5. Breathing. The general principle is that as you fatigue your breaths get smaller and the CO2 in your lungs gets trapped in there because your exhales are too small to get it all out. So, per Richard, every so often you should take in as big a breath as you can and then quickly blow it out to help clear out your lungs. Every time you pass a tree on the left, or take 20 steps, or think about how sweaty you’re getting between your boobs… take a big breath and blow it out.
Richard ran with me on a loop of the lake (conveniently almost 5k all the way around), cueing me to take my big breath while I focused on making sure my shoulders were back and I wasn’t hunching over. I mentioned to him how my feet scrape against the ground when I’m tired, and he suggested trying to bring my knee higher up when I bring my foot forward on each step so I can land right on top of the ground and take quieter steps. It completely worked, it actually felt comfortable, and for the rest of the run all I could hear was how loudly everyone else ran. Success!
The next morning, I was scheduled for a 4-5 mile training run. Since I’ve never run consecutive days before, I thought I’d hit the treadmill instead of the trail system because it would be easier on my legs. HA! That’s so funny. I’m full of funny, right there. I barely made it two miles, and I hated every second of it. I have to say, I love my gym. LOVE. Love with lots of Lisa Frank rainbow heart stickers. But after running outside for a while now, running inside is just not doing it for me. I didn’t feel tired or winded; I just couldn’t get in a groove. To salvage what was left of my workout time, I jumped on a stationary bike and pounded out a few miles. Lesson learned: stay outside to run whenever possible.
Cycling is definitely my preferred cross-training method of choice. I delighted myself with visions of finishing a triathlon this summer, before the logistics of getting in open-water swimming practice left me curled in the fetal position in front of my computer, so I’m comfortable doing 10 miles or more inside. I typically start at about 60% effort and increase my resistance every 60 seconds until my heart rate hits 150 bpm. Then I slow back down to 60% effort and ramp up again. With this cycle, 10-11 miles take me about 45 minutes. Not slow, but not racing fast either. I’m definitely good and sweaty afterward – the perfect condition for lifting weights! I go back and forth between free weights and machines, and lately I’ve been doing a lot of leg presses (in the vicinity of 100 reps of 150-160 pounds) to help strengthen my knees. They audibly click when I do just about anything, so I’m worried they’re going to be my running point of failure.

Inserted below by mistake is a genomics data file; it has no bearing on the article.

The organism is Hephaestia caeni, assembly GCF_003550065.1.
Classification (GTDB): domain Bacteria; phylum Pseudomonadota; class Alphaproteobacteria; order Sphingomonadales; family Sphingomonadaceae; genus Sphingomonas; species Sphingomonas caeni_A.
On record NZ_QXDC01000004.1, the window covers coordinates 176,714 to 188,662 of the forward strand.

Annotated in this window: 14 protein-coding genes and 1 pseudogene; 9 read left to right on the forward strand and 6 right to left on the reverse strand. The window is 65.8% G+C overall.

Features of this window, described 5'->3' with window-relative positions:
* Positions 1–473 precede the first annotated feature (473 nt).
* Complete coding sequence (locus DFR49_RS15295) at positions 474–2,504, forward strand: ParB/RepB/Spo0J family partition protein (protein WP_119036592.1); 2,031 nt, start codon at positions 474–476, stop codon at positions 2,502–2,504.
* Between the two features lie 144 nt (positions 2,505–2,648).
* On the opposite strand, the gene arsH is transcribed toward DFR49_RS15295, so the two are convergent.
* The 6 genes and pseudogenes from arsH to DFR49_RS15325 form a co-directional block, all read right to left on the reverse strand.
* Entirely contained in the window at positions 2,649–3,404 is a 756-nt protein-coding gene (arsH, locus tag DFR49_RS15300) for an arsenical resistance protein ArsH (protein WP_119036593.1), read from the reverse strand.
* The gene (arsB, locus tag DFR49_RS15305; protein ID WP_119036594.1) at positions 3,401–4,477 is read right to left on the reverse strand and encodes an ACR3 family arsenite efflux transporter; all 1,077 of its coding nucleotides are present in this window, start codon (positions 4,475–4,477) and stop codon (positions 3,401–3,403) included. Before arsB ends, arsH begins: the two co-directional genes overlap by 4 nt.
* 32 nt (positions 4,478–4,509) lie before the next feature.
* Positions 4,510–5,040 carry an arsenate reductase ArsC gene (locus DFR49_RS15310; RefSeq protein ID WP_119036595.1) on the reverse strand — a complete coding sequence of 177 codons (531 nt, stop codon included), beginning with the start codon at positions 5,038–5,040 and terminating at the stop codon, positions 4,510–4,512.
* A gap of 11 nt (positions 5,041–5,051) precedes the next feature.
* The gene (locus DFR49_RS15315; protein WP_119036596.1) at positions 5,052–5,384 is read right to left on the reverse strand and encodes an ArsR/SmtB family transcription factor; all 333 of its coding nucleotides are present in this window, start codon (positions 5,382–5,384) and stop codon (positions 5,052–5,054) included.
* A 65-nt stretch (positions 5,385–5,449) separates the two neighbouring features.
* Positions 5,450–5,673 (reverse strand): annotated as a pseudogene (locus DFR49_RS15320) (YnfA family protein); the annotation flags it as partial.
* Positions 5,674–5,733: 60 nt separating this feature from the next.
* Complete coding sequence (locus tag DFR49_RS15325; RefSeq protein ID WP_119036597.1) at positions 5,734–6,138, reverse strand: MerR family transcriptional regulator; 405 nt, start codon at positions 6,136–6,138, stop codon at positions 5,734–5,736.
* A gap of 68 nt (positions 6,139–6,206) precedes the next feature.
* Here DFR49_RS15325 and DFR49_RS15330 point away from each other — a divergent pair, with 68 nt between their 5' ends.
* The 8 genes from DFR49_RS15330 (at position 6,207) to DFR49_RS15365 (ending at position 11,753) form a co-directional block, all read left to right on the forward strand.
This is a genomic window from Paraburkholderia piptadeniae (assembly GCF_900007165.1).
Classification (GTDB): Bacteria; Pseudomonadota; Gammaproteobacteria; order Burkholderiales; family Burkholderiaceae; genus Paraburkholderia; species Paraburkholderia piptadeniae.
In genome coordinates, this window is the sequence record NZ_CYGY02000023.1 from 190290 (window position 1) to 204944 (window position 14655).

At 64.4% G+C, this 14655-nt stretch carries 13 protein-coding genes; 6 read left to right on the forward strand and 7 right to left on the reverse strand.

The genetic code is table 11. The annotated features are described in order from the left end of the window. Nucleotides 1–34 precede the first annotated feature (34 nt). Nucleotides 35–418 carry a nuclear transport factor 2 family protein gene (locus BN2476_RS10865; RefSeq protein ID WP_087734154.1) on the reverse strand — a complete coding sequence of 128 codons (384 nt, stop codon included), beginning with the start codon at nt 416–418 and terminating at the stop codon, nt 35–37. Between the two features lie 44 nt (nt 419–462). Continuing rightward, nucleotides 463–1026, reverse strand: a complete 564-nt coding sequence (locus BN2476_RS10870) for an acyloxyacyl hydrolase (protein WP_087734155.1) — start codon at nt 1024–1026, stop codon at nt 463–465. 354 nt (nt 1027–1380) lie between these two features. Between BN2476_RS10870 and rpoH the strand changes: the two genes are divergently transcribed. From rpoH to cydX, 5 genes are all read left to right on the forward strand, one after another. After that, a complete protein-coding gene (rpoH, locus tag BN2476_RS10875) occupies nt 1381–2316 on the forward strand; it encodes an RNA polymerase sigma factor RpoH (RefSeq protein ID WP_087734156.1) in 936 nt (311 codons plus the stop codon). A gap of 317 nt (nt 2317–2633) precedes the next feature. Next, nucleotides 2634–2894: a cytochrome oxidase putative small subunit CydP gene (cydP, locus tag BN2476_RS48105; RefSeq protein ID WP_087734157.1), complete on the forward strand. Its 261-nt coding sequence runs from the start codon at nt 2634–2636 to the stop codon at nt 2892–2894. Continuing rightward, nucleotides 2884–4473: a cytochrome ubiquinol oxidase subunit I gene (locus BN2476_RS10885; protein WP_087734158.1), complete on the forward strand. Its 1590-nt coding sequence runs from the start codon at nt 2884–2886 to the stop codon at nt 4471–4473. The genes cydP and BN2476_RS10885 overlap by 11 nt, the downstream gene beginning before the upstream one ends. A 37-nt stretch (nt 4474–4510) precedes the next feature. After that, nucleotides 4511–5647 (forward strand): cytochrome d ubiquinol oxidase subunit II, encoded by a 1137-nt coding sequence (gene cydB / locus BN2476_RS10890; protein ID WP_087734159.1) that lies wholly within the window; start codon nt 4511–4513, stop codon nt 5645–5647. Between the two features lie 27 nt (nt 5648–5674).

Because, like I’ve said before, I’m a sucker for a gimmick, I signed up for the Proskins SLIM 28-Day Challenge. Essentially, thanks to super-duper special fibers, these leggings promise to help you lose inches, banish cellulite, keep you cool in summer and warm in winter, and leave your skin nice and smooth. They also have bits of silver woven in, so you can wear them for days without washing and they won’t stink (which – COOL! And also, GROSS). I’ve had them for all of a day at this point and am not svelte just yet, so I can’t speak to their magical powers of slim-ification. But they’re insanely light and comfortable – like completely opaque tights, without constriction – and they definitely have kept me cool (I’ve worn them to bed, to the gym this morning, and under my jeans today at work, and it’s not exactly cool out). I’m thinking of getting more just because they’re *gasp* really good leggings. They’re not compression leggings, so running with them might give me too much of the jiggles, but for just about everything else I’d wear them. They’re also perfect for layering under a tunic or dress, because they’re not shiny like typical workout leggings but they’re not super-matte either. They’ve got the legging version of an eggshell finish.
I’m supposed to wear them for eight hours a day for 28 days straight, and I took my beginning measurements yesterday to verify (or debunk) their efficacy when it comes to smoothing and slimming. Because I know you’re all on the edge of your seats waiting for the results of my little experiment – I promise to keep you posted.